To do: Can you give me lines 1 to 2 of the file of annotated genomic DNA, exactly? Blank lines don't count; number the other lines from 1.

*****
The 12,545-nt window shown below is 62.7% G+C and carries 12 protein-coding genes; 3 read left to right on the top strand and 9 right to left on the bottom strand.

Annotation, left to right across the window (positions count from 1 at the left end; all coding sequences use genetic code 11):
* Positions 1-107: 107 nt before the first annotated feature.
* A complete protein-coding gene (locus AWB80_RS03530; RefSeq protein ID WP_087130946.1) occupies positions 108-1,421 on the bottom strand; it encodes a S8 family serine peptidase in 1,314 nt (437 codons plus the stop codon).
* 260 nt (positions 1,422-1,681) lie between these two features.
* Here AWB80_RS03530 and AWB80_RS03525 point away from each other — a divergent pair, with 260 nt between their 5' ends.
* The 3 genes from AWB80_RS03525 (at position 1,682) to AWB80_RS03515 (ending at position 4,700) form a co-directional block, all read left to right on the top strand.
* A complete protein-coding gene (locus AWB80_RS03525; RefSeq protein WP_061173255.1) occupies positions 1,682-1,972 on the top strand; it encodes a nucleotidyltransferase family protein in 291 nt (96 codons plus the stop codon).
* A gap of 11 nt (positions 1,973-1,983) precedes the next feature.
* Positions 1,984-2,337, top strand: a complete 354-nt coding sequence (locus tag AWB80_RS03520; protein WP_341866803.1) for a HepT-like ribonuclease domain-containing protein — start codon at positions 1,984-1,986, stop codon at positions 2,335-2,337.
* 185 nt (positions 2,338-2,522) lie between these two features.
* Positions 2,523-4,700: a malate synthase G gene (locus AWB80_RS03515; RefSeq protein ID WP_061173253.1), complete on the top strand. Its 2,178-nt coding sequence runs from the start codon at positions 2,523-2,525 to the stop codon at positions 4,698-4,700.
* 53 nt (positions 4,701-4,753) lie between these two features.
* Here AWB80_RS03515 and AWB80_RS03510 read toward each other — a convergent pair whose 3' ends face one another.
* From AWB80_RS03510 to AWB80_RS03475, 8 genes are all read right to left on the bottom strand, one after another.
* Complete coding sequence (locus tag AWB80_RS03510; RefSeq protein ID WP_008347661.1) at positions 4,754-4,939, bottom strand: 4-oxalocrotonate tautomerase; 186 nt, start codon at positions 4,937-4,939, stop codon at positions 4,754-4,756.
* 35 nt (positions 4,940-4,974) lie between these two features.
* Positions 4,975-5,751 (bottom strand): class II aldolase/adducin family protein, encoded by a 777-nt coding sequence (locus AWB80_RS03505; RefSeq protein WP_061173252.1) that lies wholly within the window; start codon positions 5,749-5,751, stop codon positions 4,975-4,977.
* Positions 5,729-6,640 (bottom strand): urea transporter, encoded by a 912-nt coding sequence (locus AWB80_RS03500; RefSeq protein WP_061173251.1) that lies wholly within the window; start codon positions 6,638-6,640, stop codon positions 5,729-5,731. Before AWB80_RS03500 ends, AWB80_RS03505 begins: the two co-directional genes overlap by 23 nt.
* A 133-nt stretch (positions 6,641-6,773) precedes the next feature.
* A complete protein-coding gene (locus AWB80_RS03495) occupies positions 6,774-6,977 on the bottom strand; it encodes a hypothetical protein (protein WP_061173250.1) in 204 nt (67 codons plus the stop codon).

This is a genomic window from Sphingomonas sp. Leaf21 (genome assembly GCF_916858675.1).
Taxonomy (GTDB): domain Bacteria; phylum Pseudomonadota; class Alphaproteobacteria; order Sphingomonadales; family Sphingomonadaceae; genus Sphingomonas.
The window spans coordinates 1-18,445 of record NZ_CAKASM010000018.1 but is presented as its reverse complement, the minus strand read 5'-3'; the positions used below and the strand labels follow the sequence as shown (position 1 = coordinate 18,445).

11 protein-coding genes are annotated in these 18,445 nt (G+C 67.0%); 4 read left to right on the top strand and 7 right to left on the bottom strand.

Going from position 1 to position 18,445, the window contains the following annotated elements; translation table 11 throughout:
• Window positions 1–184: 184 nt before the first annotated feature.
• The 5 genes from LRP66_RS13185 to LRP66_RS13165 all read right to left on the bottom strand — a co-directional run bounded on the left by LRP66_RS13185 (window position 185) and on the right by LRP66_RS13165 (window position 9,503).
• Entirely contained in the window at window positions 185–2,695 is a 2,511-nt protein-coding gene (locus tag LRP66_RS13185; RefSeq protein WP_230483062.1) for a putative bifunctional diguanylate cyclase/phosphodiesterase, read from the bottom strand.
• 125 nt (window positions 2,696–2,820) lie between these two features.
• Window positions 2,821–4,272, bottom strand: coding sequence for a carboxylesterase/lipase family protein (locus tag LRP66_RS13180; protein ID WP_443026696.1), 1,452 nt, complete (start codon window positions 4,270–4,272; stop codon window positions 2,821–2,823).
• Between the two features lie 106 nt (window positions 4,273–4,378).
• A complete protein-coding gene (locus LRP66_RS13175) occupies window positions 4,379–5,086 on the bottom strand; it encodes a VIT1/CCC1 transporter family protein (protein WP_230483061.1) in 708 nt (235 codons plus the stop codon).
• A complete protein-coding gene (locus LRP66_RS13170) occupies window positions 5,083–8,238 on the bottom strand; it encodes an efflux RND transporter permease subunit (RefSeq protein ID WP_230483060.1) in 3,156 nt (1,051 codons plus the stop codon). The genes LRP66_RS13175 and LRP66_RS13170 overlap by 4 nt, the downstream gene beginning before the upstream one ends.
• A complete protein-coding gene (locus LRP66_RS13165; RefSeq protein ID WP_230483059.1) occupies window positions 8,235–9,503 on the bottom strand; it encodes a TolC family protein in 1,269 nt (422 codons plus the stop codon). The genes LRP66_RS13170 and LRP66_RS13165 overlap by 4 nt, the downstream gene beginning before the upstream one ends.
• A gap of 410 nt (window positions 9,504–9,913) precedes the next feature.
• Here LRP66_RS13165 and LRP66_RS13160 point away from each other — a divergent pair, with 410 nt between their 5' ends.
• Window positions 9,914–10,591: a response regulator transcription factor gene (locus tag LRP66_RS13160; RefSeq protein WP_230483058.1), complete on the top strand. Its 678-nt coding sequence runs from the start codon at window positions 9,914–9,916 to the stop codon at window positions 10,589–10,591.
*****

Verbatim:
The 12,545-nt window shown below is 62.7% G+C and carries 12 protein-coding genes; 3 read left to right on the top strand and 9 right to left on the bottom strand.

Annotation, left to right across the window (positions count from 1 at the left end; all coding sequences use genetic code 11):